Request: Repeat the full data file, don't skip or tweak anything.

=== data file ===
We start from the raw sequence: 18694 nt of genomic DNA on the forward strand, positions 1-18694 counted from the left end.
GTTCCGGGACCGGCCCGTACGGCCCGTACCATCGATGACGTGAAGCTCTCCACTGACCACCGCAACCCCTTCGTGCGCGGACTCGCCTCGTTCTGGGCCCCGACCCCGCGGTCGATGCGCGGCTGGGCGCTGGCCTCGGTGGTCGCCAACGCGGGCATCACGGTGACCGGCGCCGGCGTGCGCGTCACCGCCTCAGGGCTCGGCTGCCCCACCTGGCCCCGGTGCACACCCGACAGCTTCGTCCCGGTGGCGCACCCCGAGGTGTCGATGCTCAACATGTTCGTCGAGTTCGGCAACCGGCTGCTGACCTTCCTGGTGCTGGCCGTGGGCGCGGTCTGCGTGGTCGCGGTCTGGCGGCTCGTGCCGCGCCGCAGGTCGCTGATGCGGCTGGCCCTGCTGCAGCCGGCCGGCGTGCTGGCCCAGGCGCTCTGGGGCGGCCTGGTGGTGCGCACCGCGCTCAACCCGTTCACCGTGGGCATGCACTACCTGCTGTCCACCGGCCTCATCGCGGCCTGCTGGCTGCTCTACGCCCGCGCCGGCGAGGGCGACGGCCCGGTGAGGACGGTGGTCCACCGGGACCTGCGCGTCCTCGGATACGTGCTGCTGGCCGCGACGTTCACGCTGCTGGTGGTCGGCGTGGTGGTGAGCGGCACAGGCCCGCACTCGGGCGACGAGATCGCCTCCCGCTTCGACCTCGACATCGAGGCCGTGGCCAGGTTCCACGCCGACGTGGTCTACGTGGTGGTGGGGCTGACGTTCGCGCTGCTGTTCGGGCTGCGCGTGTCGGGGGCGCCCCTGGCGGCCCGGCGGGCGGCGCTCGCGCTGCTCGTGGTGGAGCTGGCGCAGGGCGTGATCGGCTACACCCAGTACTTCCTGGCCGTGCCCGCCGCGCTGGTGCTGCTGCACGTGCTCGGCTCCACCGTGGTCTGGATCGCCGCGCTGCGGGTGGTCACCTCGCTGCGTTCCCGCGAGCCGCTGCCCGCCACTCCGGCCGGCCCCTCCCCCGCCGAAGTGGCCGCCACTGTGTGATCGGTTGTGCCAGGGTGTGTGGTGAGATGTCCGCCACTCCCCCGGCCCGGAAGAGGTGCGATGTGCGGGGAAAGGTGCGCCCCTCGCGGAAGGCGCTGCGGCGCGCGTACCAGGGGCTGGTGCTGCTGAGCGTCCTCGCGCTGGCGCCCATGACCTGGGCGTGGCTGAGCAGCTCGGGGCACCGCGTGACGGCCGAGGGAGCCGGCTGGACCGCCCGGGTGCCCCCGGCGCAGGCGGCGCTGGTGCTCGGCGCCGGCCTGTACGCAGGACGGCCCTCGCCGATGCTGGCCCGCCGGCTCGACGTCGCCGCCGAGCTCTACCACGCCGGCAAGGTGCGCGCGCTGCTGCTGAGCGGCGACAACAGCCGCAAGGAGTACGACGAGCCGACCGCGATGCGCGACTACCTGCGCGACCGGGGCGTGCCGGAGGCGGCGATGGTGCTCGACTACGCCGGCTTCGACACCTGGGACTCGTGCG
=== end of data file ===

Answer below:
We start from the raw sequence: 18694 nt of genomic DNA on the forward strand, positions 1-18694 counted from the left end.
GTTCCGGGACCGGCCCGTACGGCCCGTACCATCGATGACGTGAAGCTCTCCACTGACCACCGCAACCCCTTCGTGCGCGGACTCGCCTCGTTCTGGGCCCCGACCCCGCGGTCGATGCGCGGCTGGGCGCTGGCCTCGGTGGTCGCCAACGCGGGCATCACGGTGACCGGCGCCGGCGTGCGCGTCACCGCCTCAGGGCTCGGCTGCCCCACCTGGCCCCGGTGCACACCCGACAGCTTCGTCCCGGTGGCGCACCCCGAGGTGTCGATGCTCAACATGTTCGTCGAGTTCGGCAACCGGCTGCTGACCTTCCTGGTGCTGGCCGTGGGCGCGGTCTGCGTGGTCGCGGTCTGGCGGCTCGTGCCGCGCCGCAGGTCGCTGATGCGGCTGGCCCTGCTGCAGCCGGCCGGCGTGCTGGCCCAGGCGCTCTGGGGCGGCCTGGTGGTGCGCACCGCGCTCAACCCGTTCACCGTGGGCATGCACTACCTGCTGTCCACCGGCCTCATCGCGGCCTGCTGGCTGCTCTACGCCCGCGCCGGCGAGGGCGACGGCCCGGTGAGGACGGTGGTCCACCGGGACCTGCGCGTCCTCGGATACGTGCTGCTGGCCGCGACGTTCACGCTGCTGGTGGTCGGCGTGGTGGTGAGCGGCACAGGCCCGCACTCGGGCGACGAGATCGCCTCCCGCTTCGACCTCGACATCGAGGCCGTGGCCAGGTTCCACGCCGACGTGGTCTACGTGGTGGTGGGGCTGACGTTCGCGCTGCTGTTCGGGCTGCGCGTGTCGGGGGCGCCCCTGGCGGCCCGGCGGGCGGCGCTCGCGCTGCTCGTGGTGGAGCTGGCGCAGGGCGTGATCGGCTACACCCAGTACTTCCTGGCCGTGCCCGCCGCGCTGGTGCTGCTGCACGTGCTCGGCTCCACCGTGGTCTGGATCGCCGCGCTGCGGGTGGTCACCTCGCTGCGTTCCCGCGAGCCGCTGCCCGCCACTCCGGCCGGCCCCTCCCCCGCCGAAGTGGCCGCCACTGTGTGATCGGTTGTGCCAGGGTGTGTGGTGAGATGTCCGCCACTCCCCCGGCCCGGAAGAGGTGCGATGTGCGGGGAAAGGTGCGCCCCTCGCGGAAGGCGCTGCGGCGCGCGTACCAGGGGCTGGTGCTGCTGAGCGTCCTCGCGCTGGCGCCCATGACCTGGGCGTGGCTGAGCAGCTCGGGGCACCGCGTGACGGCCGAGGGAGCCGGCTGGACCGCCCGGGTGCCCCCGGCGCAGGCGGCGCTGGTGCTCGGCGCCGGCCTGTACGCAGGACGGCCCTCGCCGATGCTGGCCCGCCGGCTCGACGTCGCCGCCGAGCTCTACCACGCCGGCAAGGTGCGCGCGCTGCTGCTGAGCGGCGACAACAGCCGCAAGGAGTACGACGAGCCGACCGCGATGCGCGACTACCTGCGCGACCGGGGCGTGCCGGAGGCGGCGATGGTGCTCGACTACGCCGGCTTCGACACCTGGGACTCGTGCG